The website Hollywood Elsewhere has a couple of movie reviews from a sneak preview screening of the “Moneyball” movie. The first one consists of the gut impressions of a person who seems not to be a baseball fan. They suggest to me — along with the fact that there are three (3) prominent female roles in a movie about a baseball team — that it’s a broader movie, designed for more of a non-sports audience. Which is sort of what I expected following the success of the other Michael Lewis book-turned-movie, “The Blind Side.”
The second review however, which starts below the Brad Pitt pic, is a more conventional review, which, in contrast, says it’s all baseball:
“Director Bennett Miller, writers Steven Zaillian and Aaron Sorkin, and Sony Pictures have gone ahead and come up with something truly unique and special. Moneyball has little concern for things like drama, character arcs, or third-act thrills. There are elements of each of these things to be found in the film, but it is first and foremost a movie about baseball, about the intricacies of sports and statistics, and how a passion and deep understanding of the minutia can lead one down the possible path to victory.”
Hurm. What to make of two vastly different impressions from what appear to be the same screening? I’m not sure.
But if Sony wants to fly me out to a preview screening someplace (someplace nice, please) then I can settle this once and for all.
For the past few weeks we’ve been previewing the 2017 season. Here, in handy one-stop-shopping form, is our package of previews from the American League Central
Do the Indians have a weakness? Do the Tigers and Royals have one more playoff push in them or do they have to start contemplating rebuilds? The White Sox and Twins are rebuilding, but do either of them have a chance to be remotely competitive?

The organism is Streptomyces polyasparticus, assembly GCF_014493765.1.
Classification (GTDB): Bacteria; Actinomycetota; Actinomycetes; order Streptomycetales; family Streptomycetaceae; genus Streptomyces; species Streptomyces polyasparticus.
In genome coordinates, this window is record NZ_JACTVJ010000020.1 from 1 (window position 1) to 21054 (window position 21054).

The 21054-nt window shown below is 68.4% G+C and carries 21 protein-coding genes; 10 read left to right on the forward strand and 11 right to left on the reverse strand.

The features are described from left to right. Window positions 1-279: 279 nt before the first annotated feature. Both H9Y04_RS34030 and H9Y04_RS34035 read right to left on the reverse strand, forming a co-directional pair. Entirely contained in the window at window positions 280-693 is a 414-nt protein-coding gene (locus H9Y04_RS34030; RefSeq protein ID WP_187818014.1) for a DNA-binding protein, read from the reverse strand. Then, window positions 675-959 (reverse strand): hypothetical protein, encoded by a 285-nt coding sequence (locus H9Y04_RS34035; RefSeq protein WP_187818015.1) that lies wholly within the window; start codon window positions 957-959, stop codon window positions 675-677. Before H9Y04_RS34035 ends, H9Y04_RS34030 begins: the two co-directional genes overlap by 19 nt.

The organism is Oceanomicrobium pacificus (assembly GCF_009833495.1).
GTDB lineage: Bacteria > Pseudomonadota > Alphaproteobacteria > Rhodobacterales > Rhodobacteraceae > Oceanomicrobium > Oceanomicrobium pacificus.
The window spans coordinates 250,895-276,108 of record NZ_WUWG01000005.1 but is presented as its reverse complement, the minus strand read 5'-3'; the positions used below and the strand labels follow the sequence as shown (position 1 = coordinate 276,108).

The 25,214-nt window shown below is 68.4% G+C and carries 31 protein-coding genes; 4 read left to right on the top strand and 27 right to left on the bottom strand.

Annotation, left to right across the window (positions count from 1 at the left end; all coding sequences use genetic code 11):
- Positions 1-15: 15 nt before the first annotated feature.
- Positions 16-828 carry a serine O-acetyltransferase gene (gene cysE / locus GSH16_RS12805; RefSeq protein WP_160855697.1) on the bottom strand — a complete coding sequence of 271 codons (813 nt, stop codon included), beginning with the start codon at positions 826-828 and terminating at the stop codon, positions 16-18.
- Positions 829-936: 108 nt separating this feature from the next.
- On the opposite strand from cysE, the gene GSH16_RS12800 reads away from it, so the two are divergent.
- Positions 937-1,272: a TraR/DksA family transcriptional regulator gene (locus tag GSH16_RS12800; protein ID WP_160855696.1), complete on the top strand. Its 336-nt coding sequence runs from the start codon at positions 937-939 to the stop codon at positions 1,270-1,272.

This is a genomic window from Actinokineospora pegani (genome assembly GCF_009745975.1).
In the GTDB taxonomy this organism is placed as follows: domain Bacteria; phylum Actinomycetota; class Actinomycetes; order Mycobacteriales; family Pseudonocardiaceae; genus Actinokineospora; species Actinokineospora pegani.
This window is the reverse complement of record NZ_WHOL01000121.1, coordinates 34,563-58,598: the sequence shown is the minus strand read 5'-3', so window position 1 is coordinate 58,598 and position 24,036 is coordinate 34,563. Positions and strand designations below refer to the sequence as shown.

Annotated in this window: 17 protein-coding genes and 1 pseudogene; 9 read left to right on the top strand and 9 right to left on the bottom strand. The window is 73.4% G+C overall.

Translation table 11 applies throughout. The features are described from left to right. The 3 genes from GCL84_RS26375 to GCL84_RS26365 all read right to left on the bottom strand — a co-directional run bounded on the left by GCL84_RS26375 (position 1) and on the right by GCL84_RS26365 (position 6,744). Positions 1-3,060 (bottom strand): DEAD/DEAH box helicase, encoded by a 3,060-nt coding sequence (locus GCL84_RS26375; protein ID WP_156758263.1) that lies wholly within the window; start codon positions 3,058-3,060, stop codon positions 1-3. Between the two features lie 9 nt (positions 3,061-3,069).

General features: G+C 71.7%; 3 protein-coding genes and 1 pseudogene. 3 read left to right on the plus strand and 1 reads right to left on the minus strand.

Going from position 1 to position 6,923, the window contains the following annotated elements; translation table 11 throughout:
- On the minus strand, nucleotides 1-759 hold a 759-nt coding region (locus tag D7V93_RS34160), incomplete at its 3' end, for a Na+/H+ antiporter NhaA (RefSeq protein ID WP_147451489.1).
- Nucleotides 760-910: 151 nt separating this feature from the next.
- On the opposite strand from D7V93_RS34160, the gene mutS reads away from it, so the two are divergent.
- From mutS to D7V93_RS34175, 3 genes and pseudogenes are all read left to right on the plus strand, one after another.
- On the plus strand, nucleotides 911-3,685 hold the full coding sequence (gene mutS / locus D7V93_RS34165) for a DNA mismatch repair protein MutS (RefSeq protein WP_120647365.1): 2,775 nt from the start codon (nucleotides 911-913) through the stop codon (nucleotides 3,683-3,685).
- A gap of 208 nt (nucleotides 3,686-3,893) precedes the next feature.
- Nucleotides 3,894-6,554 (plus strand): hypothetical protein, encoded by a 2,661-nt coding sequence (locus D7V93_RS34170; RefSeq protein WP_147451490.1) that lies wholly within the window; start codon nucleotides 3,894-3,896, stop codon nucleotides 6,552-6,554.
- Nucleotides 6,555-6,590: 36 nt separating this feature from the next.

As we sit here in March, the answers are “not really,” “possibly,” and “not a chance.” There are no games that count this March, however, so they’re just guesses. But educated ones! Here are the links to our guesses and our education for all of the clubs of the AL Central:
Kansas City Royals
Chicago White Sox
For the past few weeks we’ve been previewing the 2017 season. Here, in handy one-stop-shopping form, is our package of previews from the National League East
The Washington Nationals crave a playoff run that doesn’t end at the division series. The Mets crave a season in which they don’t have a press conference about an injured pitcher. The Marlins are trying to put the nightmare of the end of the 2016 behind them. The Phillies and Braves are hoping to move on from the “lose tons of games” phase of their rebuilds and move on to the “hey, these kids can play!” phase.
There is a ton of star power in the NL East — Harper, Scherzer, Cespedes, Syndergaard, Stanton, Freeman — some great young talent on ever roster and, in Ichiro and Bartolo, the two oldest players in the game. Maybe the division can’t lay claim to the best team in baseball, but there will certainly be some interesting baseball in the division.
Here’s how each team breaks down:
New York Mets